Class of '53
February 2003

Dear Classmates,

It was the year 1930.  A depressing year.  The previous year, 1929, the stock market crashed and took down American business with it.  Unemployment hit new records and almost no one had unemployment insurance.  The agricultural economy had been in decline for about five years due to overproduction and now was really in the pits.  The weather had changed and the summers were dry and winters were cold.  The dust bowl had begun.  The president of country was an out-of-touch Republican with no plan to solve the nation’s woes.

Nobody in their right mind would think of starting a family in 1930, or adding to their family.  Money was tight.  Medical insurance was a distant dream.  People were losing their jobs.  Yet somehow, our parents got together one night in the back of a model A Ford, or huddled together in the balcony of the local movie theater, or bundled up under an old comforter, and made love.  And we were conceived.  The Gustavus class of ’53. 

Maybe it was an accident but most likely, given the culture of the times, it was a thoughtful decision.  These were optimistic people, or maybe foolhardy people.  But they believed that, in spite of all the terrible news and economic woes, they could make it and carve out a good life for themselves and for us.

It was not to be an easy decision, increasing the size of the family in 1930.  There were nine more years of depression ahead.  And then there was to be five years of terrible warfare.  Have you ever wondered if our parents knew what lay ahead of them if they would have made love so passionately that night in 1930?  Probably wouldn’t have changed a thing.  They were optimistic people. 

By the fall of 1949 the war was over and the economy had improved.  At Gustavus, the last of the ex-soldiers on the GI Bill were finishing up their education at Gustavus.  The trailer courts by the fieldhouse still had some young families but in a year they would be gone.  In the next couple of years the enrollment on campus would decline dramatically and faculty were released.  The college was so financially strapped that they couldn’t afford to water the grass in the summer or heat some of the classrooms in the winter.

But the class of ’53 hung in there.  We had come from optimistic parents and now those parents wanted to see their dream come true:  And in May of 1953, it happened.  Most of us graduated, or came close enough, to walk across the stage in Myrum Fieldhouse.

So we owe it to our parent’s dreams and memories to gather again in late May of 2003 to celebrate.  Celebrate that our parents were not foolhardy to bring us in to this world in such a supposedly dismal time.  Celebrate that they thought Gustavus was a perfect place for us to try out higher education.  Celebrate what we have accomplished.  Celebrate that we have been blessed by a gracious God.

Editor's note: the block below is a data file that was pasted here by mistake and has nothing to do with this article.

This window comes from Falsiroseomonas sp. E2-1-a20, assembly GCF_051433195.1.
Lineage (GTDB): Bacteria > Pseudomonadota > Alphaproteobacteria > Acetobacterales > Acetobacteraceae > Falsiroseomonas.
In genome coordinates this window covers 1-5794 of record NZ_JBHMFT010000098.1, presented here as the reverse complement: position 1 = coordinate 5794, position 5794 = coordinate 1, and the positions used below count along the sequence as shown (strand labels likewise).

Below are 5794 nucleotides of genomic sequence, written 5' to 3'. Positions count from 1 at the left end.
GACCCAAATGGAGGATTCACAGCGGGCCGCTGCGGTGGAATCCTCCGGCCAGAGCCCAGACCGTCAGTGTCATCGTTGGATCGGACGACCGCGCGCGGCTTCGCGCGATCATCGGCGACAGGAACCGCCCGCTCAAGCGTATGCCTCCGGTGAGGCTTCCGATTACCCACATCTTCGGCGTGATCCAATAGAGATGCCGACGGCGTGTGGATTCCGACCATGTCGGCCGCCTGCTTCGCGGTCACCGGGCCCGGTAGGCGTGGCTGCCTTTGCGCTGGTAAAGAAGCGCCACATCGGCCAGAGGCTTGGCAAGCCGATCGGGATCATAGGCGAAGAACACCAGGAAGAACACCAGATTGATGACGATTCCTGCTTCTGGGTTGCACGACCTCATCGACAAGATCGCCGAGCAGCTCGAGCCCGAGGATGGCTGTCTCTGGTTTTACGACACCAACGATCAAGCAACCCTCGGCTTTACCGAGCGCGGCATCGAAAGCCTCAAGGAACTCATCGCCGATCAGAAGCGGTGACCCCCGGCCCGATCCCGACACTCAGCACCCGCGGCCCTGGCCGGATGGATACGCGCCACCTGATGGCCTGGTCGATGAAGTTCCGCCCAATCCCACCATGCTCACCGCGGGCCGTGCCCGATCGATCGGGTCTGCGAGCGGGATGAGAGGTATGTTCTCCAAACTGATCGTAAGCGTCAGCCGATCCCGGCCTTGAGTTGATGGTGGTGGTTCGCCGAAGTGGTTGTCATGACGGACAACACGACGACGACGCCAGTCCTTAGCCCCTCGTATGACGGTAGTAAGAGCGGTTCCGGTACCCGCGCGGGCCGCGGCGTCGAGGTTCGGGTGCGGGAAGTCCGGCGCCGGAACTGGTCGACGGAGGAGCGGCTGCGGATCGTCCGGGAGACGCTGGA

Like most of my classmates, I sat though about 700 chapel services.  Some of them were unforgettable like the day the panties drifted down from the organ pipes during a long and relaxing piece by the college’s designated organist.  It took a while for people to notice since most were either dozing or reading their assignment for the next class.  The chuckling started slowly and then built to a near riot.  The organist played on.

I remember a chapel homily given by Rev. George Hall, one of the religion profs.  He was a gifted storyteller and his homily that day was about a pearl merchant.  The merchant lived in the time of Jesus and was traveling along the coastline seeking unusual pearls to purchase.  He would march through town with his regal entourage and gather a crowd at the seaside.  He would show his collection and then finish his presentation with a plea:  “I seek a pearl of great price, of great beauty, of elegant luster, something more wonderful than almost life itself.”  When no one had such a pearl to sell, he would share his disappointment and move on.

Later, he meets up with Jesus and they talk.  The merchant is enthralled.  And convinced.  This is his pearl.  He returns to the villages he has previously visited.  But this time he enters quietly.  He distributes food to the hungry and money to the impoverished.  A few townspersons recognize him as the wealthy pearly merchant who visited their town with much pomp and ceremony and seeking a pearl of great price.  The merchant smiles and replies that he is that merchant and he has found his pearl of great price.  He has found Jesus.

I suspect that we all carry a variety of stories from our days at Gustavus.  Some of us know who rigged the panties, or how it was done.  Some of us came under the spell of certain profs that shaped our lives.  For me, it was George Hall and Arne Langsjoen ’42 and Kyle Montague ’34 and . . . . . the list could on.

So now we have a chance to gather again on campus to share stories, renew acquaintances, and walk on hallowed ground.

Do come to the 50th reunion on May 30 and 31.  The reunion committee has planned a spectacular weekend.  They claim to have saved the panties.  They promise that if you come you will find some pearls for your life.

Oh yes, think seriously about the class of ’53 scholarship fund.  Consider a contribution now so it can start for 2003-04 and a major gift, either of real assets or a deferred gift, to create a significant endowment.  Dwight Jaeger and Dick Engwall are the endowment co-chairs so they have all the details, as does Teresa Harland ’94 in the Advancement Office at Gustavus.

Keep warm, if you are in the northern latitudes.  Keep the sunscreen on, if you are in the southern latitudes.  And don’t forget your diet. 

Peace.

Tom Boman, Co-class agent along with Bobby Krig